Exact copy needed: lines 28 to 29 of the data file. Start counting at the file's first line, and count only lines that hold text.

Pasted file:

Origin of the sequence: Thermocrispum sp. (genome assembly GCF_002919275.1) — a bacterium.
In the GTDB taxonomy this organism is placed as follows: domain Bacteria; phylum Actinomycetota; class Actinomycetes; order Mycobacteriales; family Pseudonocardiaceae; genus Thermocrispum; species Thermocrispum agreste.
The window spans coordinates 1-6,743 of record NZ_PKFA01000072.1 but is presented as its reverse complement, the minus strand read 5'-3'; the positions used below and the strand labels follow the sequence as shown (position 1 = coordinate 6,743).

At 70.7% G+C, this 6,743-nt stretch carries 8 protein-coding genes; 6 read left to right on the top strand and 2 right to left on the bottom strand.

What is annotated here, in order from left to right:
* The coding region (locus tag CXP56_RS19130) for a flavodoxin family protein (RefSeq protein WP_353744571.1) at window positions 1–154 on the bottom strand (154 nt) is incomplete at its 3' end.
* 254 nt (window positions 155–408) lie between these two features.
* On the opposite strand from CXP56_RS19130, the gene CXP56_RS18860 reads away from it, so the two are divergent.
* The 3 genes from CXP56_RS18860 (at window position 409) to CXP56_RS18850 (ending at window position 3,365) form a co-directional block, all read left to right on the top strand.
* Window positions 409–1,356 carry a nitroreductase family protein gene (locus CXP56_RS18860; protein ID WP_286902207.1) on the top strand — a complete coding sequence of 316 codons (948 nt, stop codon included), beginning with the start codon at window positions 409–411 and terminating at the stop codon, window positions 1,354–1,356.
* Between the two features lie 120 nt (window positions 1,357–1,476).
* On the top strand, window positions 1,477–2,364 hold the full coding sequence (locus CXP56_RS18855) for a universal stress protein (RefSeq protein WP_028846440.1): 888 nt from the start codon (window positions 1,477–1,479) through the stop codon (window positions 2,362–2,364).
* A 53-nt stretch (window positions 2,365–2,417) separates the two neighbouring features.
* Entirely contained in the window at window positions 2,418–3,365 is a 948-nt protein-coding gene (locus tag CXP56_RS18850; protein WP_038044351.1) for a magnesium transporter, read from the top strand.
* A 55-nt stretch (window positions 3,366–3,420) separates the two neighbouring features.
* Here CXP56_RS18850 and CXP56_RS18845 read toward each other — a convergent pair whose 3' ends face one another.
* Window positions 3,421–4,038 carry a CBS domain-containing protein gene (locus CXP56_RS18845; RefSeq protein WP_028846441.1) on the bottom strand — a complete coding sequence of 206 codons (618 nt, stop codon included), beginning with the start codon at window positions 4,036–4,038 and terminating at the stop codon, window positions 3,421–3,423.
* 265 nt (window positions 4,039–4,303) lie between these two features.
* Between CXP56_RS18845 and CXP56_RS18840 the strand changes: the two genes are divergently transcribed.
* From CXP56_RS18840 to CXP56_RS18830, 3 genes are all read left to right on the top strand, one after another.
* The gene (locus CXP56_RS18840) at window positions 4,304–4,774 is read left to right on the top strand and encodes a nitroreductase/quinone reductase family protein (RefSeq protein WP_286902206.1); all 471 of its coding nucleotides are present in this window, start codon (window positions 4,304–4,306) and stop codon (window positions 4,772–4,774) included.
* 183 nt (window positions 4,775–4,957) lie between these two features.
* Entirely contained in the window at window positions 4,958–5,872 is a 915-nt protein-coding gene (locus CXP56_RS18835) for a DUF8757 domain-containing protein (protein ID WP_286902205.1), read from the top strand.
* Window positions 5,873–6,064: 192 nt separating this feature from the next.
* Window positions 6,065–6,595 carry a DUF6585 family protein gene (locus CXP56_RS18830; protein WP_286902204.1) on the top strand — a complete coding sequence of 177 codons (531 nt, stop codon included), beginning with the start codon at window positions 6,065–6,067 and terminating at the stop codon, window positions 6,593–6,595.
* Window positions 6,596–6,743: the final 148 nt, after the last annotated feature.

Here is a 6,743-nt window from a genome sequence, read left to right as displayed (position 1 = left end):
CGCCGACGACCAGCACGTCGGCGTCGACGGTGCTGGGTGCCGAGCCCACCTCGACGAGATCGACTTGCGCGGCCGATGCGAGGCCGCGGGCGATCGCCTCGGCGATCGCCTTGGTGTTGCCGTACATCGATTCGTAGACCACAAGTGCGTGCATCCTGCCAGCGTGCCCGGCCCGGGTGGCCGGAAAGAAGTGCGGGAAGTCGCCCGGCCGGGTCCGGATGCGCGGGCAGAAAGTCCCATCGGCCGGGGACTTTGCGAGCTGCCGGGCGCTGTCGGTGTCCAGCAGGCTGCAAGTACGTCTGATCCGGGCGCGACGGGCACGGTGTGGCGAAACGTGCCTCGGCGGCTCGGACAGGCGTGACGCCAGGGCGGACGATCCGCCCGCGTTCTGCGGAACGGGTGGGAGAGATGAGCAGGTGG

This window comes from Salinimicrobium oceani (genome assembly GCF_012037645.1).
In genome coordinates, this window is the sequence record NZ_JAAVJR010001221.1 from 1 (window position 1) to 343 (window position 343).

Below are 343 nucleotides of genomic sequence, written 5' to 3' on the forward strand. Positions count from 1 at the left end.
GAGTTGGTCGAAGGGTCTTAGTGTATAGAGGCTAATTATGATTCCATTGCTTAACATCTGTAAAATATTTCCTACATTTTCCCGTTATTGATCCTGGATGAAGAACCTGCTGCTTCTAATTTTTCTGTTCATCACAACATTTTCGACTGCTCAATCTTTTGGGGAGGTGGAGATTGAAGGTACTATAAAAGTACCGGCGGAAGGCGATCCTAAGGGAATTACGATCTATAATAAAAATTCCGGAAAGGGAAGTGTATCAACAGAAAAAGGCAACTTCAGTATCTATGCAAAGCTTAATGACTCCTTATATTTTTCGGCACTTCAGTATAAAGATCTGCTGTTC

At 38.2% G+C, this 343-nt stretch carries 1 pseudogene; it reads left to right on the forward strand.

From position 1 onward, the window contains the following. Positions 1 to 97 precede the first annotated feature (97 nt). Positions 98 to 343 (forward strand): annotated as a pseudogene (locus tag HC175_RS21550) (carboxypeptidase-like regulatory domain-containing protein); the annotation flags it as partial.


CGCCGACGACCAGCACGTCGGCGTCGACGGTGCTGGGTGCCGAGCCCACCTCGACGAGATCGACTTGCGCGGCCGATGCGAGGCCGCGGGCGATCGCCTCGGCGATCGCCTTGGTGTTGCCGTACATCGATTCGTAGACCACAAGTGCGTGCATCCTGCCAGCGTGCCCGGCCCGGGTGGCCGGAAAGAAGTGCGGGAAGTCGCCCGGCCGGGTCCGGATGCGCGGGCAGAAAGTCCCATCGGCCGGGGACTTTGCGAGCTGCCGGGCGCTGTCGGTGTCCAGCAGGCTGCAAGTACGTCTGATCCGGGCGCGACGGGCACGGTGTGGCGAAACGTGCCTCGGCGGCTCGGACAGGCGTGACGCCAGGGCGGACGATCCGCCCGCGTTCTGCGGAACGGGTGGGAGAGATGAGCAGGTGG

This window comes from Salinimicrobium oceani (genome assembly GCF_012037645.1).